Good morning! It’s time once again to look at some crappy old cars. On our second day of dead nameplates, it’s Mopar or no car as we look at a couple of Plymouths for Two-Door Tuesday. But before we get into that, let’s see how our Oldsmobiles did:
The big, impractical, inefficient old tank beat out the modern, sensible minivan. Works for me. We’ll leave the Silhouette to gangsters-turned-movie-producers and head down the road in the old Toronado. My world makes sense again.
Okay. Now it’s time to turn our attention to Chrysler, or whatever their married name is now. (That company has gotten hitched more times than Liz Taylor’s Airstream, I swear.) In 1928, Chrysler Corporation launched a low-priced brand meant to compete with Ford and Chevrolet for frugal car buyers. For nearly three-quarters of a century, that brand, Plymouth, stood for sensible, no-nonsense, sturdy cars that were a good value. And occasional bouts of utter madness like the Barracuda and the Prowler.
Today, we’re going to look at two similar but very different cars from two profitable eras of Plymouth’s long existence. Both are two doors, both are entry-level compacts, and both, completely coincidentally, are light blue. And one is exactly twice the price of the other. Is it worth twice as much? Let’s see.
Engine/drivetrain: 170 cubic inch (probably) inline 6, 3 speed automatic, RWD
Location: Seligman, AZ
Odometer reading: 82,000 miles
Runs/drives? Ad says “runs good” and “new tires,” so probably
The Plymouth Valiant is a car well-known to fans of our own Editor-In-Chief, David Tracy. He drove one as a winter beater last year and waxed enthusiastic about its charms. Like David’s, this car is powered by Chrysler’s legendary “Slant Six,” but where his had four doors, three pedals, and a gearshift lever sticking out of the steering column, this one has two doors, two pedals, and no gearshift lever at all.
Instead, it features a Torqueflite automatic transmission with push-button controls. I’ve always known these existed, but I never knew much about them. I always assumed the buttons were electric or vacuum-controlled, but in researching this piece (yes, I research these) I found out that it’s completely mechanical. The buttons move a cable back and forth just like the lever on a normal automatic does. How cool is that?
The ad for this car doesn’t show the shift buttons (on the left side of the instrument panel), so I grabbed this close-up image from Hemmings:
The lever on the left is for Park; it works via a separate cable. To start off, you start the engine, lift the park lever, punch “D,” and away you go. To park, punch “N” and flip the park lever down. Neat, huh?
Overall, this Valiant looks decent. The seller says it has some rust, due to a life on the California coast, but nothing like folks in the Midwest are used to. The Slant Six runs well, and the car has new tires, so we have to assume it’s more or less driveable. Somehow it looks at home in the Arizona desert, but there’s nothing saying it has to stay there.
This would be a good car to try out that legendary $50 Rust-Oleum paint job on. Keep it baby blue so the sills match, and have a nice cheap cruiser. And that push-button transmission is sure to be a conversation starter at Cars & Coffee.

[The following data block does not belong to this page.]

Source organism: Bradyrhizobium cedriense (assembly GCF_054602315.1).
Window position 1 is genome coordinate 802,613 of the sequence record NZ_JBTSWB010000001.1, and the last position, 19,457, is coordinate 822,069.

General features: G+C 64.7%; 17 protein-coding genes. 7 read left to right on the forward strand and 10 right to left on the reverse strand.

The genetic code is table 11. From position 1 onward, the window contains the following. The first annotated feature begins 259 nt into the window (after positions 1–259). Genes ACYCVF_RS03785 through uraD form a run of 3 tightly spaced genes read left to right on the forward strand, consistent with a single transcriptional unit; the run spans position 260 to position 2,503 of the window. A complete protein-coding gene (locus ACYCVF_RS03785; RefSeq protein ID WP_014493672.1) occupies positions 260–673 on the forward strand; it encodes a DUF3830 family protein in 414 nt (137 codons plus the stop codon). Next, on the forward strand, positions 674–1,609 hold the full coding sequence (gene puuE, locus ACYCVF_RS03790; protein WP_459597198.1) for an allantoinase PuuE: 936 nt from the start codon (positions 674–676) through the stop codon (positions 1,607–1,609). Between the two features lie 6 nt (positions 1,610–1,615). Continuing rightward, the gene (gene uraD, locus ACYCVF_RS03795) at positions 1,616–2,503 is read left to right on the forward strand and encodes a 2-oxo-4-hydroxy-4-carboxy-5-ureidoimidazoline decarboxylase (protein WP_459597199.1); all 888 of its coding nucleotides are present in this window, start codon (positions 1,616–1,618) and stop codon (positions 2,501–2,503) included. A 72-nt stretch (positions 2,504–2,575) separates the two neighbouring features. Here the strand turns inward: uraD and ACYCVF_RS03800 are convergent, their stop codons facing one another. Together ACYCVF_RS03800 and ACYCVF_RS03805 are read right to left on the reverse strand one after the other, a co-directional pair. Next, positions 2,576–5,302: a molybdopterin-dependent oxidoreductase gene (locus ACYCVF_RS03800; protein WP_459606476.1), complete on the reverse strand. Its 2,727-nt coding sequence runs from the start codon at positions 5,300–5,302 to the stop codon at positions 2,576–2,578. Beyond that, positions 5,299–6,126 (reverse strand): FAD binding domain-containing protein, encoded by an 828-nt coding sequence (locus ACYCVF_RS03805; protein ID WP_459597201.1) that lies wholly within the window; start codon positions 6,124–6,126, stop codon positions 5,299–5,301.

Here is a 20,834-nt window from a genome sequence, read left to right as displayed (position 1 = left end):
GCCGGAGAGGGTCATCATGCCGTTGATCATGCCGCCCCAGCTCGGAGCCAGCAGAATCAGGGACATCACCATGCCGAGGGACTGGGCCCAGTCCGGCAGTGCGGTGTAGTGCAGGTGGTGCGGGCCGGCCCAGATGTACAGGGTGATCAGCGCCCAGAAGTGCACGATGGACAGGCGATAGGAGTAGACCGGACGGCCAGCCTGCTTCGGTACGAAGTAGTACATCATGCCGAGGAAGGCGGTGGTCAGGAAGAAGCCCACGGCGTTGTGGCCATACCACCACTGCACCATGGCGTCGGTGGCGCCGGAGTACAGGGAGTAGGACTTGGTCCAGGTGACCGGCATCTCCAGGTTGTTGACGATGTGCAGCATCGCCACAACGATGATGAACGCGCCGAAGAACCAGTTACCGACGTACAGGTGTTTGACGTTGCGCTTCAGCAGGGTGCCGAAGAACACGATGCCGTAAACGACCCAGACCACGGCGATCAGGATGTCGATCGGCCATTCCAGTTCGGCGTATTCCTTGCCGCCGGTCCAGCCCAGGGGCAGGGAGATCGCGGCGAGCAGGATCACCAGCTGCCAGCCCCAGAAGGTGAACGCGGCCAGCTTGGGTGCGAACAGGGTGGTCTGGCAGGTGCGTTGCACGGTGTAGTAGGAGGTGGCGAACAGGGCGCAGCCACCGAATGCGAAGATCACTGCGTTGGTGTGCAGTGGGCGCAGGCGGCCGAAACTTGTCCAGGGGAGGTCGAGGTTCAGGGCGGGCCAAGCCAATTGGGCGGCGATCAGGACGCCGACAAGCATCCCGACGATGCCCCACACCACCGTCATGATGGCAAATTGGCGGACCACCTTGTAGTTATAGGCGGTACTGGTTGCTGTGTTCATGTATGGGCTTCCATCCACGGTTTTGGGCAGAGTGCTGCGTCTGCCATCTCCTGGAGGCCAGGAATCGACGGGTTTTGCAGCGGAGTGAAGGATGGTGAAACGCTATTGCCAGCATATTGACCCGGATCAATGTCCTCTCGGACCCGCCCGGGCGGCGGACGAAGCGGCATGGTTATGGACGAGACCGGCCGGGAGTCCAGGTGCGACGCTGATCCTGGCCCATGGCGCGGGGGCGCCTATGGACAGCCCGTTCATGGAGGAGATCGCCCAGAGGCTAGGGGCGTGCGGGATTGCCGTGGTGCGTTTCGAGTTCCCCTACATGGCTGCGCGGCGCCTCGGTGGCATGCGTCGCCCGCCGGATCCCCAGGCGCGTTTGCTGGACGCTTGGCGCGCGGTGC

Engine/drivetrain: 2.2 liter inline 4, 3 speed automatic, FWD
Location: Fairgrove, MI
Odometer reading: 92,000 miles
Runs/drives? “Ran when parked,” will start on starter fluid
Once upon a time, there was a young boy whose parents were buying a car. They were at a Dodge dealership, buying a gray 600 sedan, and while they were in the little room doing the paperwork, the boy sat in a Shelby Charger and a Rampage pickup truck in the showroom. He became mildly infatuated with the L-body after that, and always wanted one. His brother had a Turismo like this one for his first car; it caught fire in traffic and burned. He bought an Omni 024 in college for next to nothing; it had giant rust holes in the floor, the passenger door flew open every time he turned left, and it stalled out randomly.
That boy sees this 1984 Turismo Duster sitting dead on a trailer, and he knows it’s pretty much a crap car. But he still kinda likes it.
Long-time Mopar faithful were furious when Chrysler changed the names of the two-door Dodge Omni 024 and Plymouth Horizon TC3 to the Charger and Duster. These front-wheel-drive compacts were about as far from their muscle-car namesakes as they could get. Even a blessing from the legendary Carroll Shelby couldn’t make things entirely right. But whatever they were called, the cars sold well. But they’ve almost entirely vanished, as so many inexpensive “disposable” cars have.
This Duster looks pretty well-preserved, give or take a little Midwestern rust. It features the ubiquitous 2.2 liter four and three-speed automatic that powered a bazillion K-cars; it’s not exciting, but it’s sturdy. This one isn’t running at the moment due to sitting, but it shouldn’t be too hard to revive, especially since the seller has gotten it to cough to life on starter fluid.
There are so few of these left that seeing one for sale, even out of commission, is kind of neat, even if you’re not much of a fan. It’s a reminder of another time, another world, a time when small, pokey cars were the norm and the music was way better. I wouldn’t actually want this car, I don’t think, but it’s fun to think about.
And that’s what we’ve got for you to choose from today: a couple of blue automatic Plymouths. Both are kinda cool time capsules, and either one would turn heads. Which one would you rather have?